Critics claim that evolutionary biology is, at best, guesswork. The reality is otherwise. Evolutionists have nailed down how an enormous number of previously unexplained phenomena—in anatomy, physiology, embryology, behavior—have evolved. There are still mysteries, however, and one of the most prominent is the origins of homosexuality.
The mystery is simple enough. Its solution, however, has thus far eluded our best scientific minds.
First the mystery.
The sine qua non for any trait to have evolved is for it to correlate positively with reproductive success, or, more precisely, with success in projecting genes relevant to that trait into the future. So, if homosexuality is in any sense a product of evolution—and it clearly is, for reasons to be explained—then genetic factors associated with same-sex preference must enjoy some sort of reproductive advantage. The problem should be obvious: If homosexuals reproduce less than heterosexuals—and they do—then why has natural selection not operated against it?
The paradox of homosexuality is especially pronounced for individuals whose homosexual preference is exclusive; that is, who have no inclination toward heterosexuality. But the mystery persists even for those who are bisexual, since it is mathematically provable that even a tiny difference in reproductive outcome can drive substantial evolutionary change.
J.B.S. Haldane, one of the giants of evolutionary theory, imagined two alternative genes, one initially found in 99.9 percent of a population and the other in just 0.1 percent. He then calculated that if the rare gene had merely a 1-percent advantage (it produced 101 descendants each generation to the abundant gene’s 100), in just 4,000 generations—a mere instant in evolutionary terms—the situation would be reversed, with the formerly rare gene occurring in 99.9 percent of the population’s genetic pool. Such is the power of compound interest, acting via natural selection.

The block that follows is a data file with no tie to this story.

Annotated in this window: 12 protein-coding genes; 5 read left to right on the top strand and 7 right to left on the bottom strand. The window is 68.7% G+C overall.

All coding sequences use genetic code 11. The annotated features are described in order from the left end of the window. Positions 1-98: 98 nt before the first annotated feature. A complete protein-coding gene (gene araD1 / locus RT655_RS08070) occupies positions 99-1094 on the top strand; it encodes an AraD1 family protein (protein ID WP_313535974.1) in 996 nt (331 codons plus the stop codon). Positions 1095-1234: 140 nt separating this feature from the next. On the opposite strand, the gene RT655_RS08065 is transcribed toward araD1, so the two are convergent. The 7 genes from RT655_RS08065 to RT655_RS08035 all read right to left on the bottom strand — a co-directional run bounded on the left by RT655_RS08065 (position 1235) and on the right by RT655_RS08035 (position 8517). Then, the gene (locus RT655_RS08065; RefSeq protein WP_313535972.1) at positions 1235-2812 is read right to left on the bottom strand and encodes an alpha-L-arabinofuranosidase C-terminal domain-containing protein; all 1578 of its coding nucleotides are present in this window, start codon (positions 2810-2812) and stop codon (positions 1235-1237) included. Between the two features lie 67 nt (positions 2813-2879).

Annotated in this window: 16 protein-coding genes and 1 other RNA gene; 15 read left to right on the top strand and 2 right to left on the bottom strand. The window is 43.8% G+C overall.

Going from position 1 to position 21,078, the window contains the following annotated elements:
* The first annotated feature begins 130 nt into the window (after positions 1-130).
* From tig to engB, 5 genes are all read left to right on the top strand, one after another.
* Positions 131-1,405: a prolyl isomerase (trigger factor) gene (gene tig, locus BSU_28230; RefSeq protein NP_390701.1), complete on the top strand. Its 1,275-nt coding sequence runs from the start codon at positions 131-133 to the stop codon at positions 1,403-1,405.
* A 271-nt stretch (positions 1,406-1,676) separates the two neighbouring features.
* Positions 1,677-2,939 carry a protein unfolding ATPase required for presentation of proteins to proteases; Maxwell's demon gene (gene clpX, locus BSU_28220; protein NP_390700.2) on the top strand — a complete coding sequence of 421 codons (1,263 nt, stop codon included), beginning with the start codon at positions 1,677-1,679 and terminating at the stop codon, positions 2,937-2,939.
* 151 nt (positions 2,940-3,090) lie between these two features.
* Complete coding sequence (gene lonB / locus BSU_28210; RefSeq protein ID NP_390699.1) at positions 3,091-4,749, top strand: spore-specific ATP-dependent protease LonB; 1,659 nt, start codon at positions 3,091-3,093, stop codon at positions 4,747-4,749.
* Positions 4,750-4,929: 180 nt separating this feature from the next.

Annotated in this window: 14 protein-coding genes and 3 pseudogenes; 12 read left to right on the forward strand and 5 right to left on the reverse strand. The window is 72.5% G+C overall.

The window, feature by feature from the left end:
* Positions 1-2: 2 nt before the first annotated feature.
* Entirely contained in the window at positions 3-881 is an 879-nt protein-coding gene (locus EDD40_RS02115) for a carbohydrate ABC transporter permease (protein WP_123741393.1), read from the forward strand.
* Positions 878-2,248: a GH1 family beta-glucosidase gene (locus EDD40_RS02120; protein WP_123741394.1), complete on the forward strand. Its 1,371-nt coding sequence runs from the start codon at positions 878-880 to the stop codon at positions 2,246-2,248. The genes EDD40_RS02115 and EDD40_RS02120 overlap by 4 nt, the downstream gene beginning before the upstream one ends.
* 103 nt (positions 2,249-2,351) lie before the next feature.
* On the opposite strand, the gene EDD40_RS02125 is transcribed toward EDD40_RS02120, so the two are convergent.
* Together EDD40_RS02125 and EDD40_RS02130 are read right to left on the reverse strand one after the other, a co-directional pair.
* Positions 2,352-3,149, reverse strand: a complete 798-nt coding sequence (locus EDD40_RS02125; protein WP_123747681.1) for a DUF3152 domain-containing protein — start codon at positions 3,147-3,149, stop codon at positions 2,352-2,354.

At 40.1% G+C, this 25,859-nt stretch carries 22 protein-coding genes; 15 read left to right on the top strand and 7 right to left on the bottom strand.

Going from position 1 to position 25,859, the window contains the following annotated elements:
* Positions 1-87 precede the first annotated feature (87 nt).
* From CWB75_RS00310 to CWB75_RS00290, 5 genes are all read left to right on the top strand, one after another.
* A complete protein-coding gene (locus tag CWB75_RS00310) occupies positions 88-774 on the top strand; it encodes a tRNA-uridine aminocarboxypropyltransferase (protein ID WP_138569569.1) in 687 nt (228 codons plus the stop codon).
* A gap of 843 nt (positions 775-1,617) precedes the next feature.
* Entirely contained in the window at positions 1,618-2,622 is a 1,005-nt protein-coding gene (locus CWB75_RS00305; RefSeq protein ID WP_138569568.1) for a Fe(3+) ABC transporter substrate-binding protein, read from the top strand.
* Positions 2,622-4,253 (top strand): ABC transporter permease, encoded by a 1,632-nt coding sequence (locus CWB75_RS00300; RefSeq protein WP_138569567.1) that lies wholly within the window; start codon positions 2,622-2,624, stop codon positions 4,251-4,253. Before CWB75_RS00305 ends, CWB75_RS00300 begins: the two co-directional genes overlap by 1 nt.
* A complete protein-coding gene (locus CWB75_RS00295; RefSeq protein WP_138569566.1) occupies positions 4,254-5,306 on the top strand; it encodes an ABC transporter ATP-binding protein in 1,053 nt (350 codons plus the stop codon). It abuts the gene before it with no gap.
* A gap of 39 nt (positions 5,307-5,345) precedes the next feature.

For our purposes, the implication is significant: Anything that diminishes, even slightly, the reproductive performance of any gene should (in evolutionary terms) be vigorously selected against. And homosexuality certainly seems like one of those things. Gay men, for example, have children at about 20 percent of the rate of heterosexual men. I haven’t seen reliable data for lesbians, but it seems likely that a similar pattern exists. And it seems more than likely that someone who is bisexual would have a lower reproductive output than someone whose romantic time and effort were devoted exclusively to the opposite sex.
Across cultures, the proportion of the population who are homosexual is roughly the same. What maintains the genetic propensity for the trait?
Nor can we solve the mystery by arguing that homosexuality is a “learned” behavior. That ship has sailed, and the consensus among scientists is that same-sex preference is rooted in our biology. Some of the evidence comes from the widespread distribution of homosexuality among animals in the wild. Moreover, witness its high and persistent cross-cultural existence in Homo sapiens.